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I found the following assertion in a paper about Hilbert modular forms that I'm trying to read.

Let $X$ be an algebraic variety over $\mathbb{Q}$, and let $\Psi$ be a rational function on $X$ and $C = \sum n_P P$ be a rational $0$-cycle on $X$. Then $\Psi(C) = \prod \Psi(P)^{n_P}$ is a rational number.

By searching online I found some definitions of an algebraic cycle, but I haven't found what a rational $0$-cycle is. So the questions I have are:

  1. What does it mean that $C = \sum n_P P$ is a rational $0$-cycle? Does it mean that the coefficients $n_P \in \mathbb{Q}$ and that $\sum n_P = 0$? And what would be a good reference for these basic definitions?
  2. How do we prove that $\Psi(C) = \prod \Psi(P)^{n_P}$ is a rational number?

Thank you very much for any help.

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If I were using the term, I'd use it to mean a $0$-cycle (i.e. algebraic cycle of dimension $0$ subvarieties) up to rational equivalence (see en.wikipedia.org/wiki/Chow_ring). The point of confusion is whether an author means dimension $0$ or codimension $0$ subvarieties by "$0$-cycle" but "rational" should mean the group of these things up to rational equivalence. –  Matt Oct 28 '12 at 0:24
    
@Matt I see, in that case, I can assume that the coefficients $n_P$ are integers then, so the statement that the product $\prod \Psi(P)^{n_P}$ is a rational number is immediate? –  Adrián Barquero Oct 28 '12 at 0:33
    
Considering the author uses "$P$" I would think these are dimension zero. Could rational possibly mean rational points, i.e. they are defined over $\Bbb Q$? –  Andrew Oct 28 '12 at 2:56
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2 Answers 2

up vote 2 down vote accepted

To say that $C = \sum n_P P$ is a rational $0$-cycle means that $n_P\in \mathbb Z$ and that $P\in X$ is a rational point i.e. a closed point with residue field $\kappa (P)=\mathbb Q$.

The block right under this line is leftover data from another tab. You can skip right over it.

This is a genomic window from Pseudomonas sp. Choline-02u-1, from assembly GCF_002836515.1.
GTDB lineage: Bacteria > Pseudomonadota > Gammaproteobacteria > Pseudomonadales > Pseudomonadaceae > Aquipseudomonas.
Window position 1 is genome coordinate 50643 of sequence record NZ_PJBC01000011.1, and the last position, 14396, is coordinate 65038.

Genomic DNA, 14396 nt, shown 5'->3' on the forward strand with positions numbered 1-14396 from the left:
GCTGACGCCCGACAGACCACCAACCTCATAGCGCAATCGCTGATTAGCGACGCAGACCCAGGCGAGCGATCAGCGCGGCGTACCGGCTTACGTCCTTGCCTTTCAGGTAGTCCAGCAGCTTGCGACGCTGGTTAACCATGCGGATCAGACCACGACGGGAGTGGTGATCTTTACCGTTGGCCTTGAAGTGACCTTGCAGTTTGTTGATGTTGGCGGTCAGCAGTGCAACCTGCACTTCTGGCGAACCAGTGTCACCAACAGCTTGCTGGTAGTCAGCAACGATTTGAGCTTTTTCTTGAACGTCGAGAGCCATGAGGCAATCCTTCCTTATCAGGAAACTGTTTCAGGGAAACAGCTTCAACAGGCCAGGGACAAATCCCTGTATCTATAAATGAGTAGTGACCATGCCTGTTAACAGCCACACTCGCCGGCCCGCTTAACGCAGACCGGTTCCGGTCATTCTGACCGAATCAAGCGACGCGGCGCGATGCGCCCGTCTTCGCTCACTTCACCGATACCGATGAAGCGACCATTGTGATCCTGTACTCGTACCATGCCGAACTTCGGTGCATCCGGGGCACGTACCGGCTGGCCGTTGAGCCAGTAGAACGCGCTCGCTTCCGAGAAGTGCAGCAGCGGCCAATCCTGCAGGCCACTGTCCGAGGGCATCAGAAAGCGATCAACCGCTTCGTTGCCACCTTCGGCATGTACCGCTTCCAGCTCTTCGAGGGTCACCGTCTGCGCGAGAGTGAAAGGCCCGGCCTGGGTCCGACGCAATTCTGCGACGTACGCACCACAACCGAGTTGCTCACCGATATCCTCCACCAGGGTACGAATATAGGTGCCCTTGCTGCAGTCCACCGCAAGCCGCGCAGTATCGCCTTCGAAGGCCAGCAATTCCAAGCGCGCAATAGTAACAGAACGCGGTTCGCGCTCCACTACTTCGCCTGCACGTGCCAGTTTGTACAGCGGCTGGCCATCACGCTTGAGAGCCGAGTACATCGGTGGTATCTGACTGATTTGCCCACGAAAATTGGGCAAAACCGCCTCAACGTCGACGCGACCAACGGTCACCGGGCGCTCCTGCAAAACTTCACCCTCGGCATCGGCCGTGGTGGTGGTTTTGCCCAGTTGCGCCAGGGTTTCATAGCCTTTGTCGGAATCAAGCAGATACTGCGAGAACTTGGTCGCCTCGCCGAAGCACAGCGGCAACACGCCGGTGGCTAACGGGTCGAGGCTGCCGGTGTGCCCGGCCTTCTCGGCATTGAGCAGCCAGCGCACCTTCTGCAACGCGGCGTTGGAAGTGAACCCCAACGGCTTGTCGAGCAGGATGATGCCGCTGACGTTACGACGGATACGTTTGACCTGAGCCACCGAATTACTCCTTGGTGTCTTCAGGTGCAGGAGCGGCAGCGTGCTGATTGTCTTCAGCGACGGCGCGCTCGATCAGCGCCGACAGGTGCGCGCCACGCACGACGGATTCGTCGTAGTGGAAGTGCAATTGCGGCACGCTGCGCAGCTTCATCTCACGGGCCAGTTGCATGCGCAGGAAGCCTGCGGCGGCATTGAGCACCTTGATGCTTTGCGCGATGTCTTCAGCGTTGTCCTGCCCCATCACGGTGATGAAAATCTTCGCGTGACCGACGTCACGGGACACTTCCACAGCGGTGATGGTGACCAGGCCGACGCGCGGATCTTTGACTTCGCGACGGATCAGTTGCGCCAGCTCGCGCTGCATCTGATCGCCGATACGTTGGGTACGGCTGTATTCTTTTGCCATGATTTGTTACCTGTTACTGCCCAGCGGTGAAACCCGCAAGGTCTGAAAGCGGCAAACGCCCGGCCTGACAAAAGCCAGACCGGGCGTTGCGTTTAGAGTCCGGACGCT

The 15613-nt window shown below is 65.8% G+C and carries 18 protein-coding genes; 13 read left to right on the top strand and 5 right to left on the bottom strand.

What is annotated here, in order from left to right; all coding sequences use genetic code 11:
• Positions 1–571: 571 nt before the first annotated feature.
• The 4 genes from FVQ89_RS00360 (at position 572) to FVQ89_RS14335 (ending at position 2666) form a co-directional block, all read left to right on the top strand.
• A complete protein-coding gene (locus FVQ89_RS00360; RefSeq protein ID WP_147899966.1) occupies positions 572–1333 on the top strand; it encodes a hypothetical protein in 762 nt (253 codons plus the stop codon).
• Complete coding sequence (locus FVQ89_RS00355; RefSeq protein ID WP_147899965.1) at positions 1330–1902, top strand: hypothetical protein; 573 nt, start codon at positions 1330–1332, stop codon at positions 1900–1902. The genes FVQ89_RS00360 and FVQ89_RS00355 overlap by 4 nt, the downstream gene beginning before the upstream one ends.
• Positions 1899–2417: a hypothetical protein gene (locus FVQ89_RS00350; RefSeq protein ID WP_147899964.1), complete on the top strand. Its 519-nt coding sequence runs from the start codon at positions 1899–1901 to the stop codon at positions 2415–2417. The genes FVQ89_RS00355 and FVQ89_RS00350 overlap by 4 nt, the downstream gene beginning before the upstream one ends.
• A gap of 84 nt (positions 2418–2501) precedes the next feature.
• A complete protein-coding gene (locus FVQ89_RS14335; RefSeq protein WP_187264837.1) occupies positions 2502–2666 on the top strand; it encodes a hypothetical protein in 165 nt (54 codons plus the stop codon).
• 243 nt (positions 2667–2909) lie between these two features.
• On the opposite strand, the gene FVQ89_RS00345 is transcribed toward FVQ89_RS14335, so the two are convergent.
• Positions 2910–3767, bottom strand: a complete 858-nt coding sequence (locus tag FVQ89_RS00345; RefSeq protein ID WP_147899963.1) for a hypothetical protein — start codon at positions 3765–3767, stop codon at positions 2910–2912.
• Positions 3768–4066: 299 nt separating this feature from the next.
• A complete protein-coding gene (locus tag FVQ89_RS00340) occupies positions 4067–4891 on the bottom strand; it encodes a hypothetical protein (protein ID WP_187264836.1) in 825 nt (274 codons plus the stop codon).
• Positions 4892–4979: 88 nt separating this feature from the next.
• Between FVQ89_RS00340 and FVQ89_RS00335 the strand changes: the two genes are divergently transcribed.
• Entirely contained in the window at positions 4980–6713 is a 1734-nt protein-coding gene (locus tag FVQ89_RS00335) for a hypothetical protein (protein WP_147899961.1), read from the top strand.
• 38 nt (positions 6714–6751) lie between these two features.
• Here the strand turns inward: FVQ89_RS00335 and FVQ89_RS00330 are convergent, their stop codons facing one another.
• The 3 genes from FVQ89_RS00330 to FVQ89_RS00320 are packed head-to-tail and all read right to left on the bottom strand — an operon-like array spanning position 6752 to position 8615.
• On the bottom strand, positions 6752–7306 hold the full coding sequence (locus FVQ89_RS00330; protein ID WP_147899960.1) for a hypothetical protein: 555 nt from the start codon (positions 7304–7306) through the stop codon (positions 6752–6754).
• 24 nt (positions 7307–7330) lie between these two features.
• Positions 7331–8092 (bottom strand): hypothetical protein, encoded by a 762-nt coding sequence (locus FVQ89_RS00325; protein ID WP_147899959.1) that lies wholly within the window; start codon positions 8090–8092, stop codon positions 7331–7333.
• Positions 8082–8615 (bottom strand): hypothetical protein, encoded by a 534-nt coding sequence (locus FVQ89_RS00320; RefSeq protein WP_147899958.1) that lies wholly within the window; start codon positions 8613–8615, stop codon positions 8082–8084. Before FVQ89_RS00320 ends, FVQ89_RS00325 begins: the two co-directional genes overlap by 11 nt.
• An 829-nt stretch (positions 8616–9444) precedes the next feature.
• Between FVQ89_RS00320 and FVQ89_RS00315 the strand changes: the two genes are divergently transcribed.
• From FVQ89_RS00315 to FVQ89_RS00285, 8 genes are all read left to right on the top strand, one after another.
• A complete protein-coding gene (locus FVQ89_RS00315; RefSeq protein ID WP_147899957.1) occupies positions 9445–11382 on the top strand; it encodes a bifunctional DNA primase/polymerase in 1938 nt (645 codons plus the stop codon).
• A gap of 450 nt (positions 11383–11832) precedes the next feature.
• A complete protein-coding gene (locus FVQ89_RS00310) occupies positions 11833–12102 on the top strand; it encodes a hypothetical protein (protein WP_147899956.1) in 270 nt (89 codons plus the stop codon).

If the rational function $\Psi$ is defined at $P$ its value at $P$ is a rational number $\Psi(P) \in \mathbb Q$ and if $\Psi$ is defined at all $P$'s with $n_P\neq 0$ we have $\Psi(C) = \prod \Psi(P)^{n_P}\in \mathbb Q$.

As an illustration of what it means for $P$ to be rational, take the simplest example $X =\mathbb A^1_\mathbb Q=Spec ( \mathbb Q[T])$.
Then the point $P$ corresponding to the prime ideal $J_P= \langle T-1/2\rangle\subset \mathbb Q[T]$ is rational since $\mathbb Q[T]/ \langle T-1/2\rangle=\mathbb Q$.
However the closed point $Q$ corresponding to the prime ideal $J_Q= \langle T^3-2\rangle\subset \mathbb Q[T]$ is not rational since the canonical morphism $\mathbb Q \to \mathbb Q[T]/ \langle T^3-2 \rangle $ is not an isomorphism.

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Dear Georges, thank you very much for your answer. Do you know a reference where I can find these definitions? –  Adrián Barquero Oct 28 '12 at 5:26
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Dear Adrián, besides the first chapter of Fulton's Intersection Theory there is a book project by Eisenbud and Harris, amusingly called 3264 and All That, a draft of which the authors generously put online‌​. –  Georges Elencwajg Oct 28 '12 at 6:06
    
Dear Georges, thanks for the reference. –  Adrián Barquero Oct 28 '12 at 14:43
    
Now that this has popped back up to the top (I must have missed this answer back when it was given), I really have to stick with my original comment and say this would be a highly non-standard definition. A $0$-cycle should mean a formal sum of closed points and the modifier rational should mean up to rational equivalence. The term "rational" shouldn't refer to the points being rational. For example, even Fulton in Chapter 13 says that the degree of a $0$-cycle is $\sum n_P[K(P):K]$ which doesn't make sense if you restrict to rational points. –  Matt Mar 29 '13 at 20:27
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Thanks for the reference, it is a treasure !

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This is better left as a comment (not sure you have enough reputation) as this area is intended for answers. Regards. –  Amzoti Mar 29 '13 at 19:41
    
Please don't add "thank you" as an answer. Once you have sufficient reputation, you will be able to vote up questions and answers that you found helpful. –  Amzoti Mar 29 '13 at 19:41
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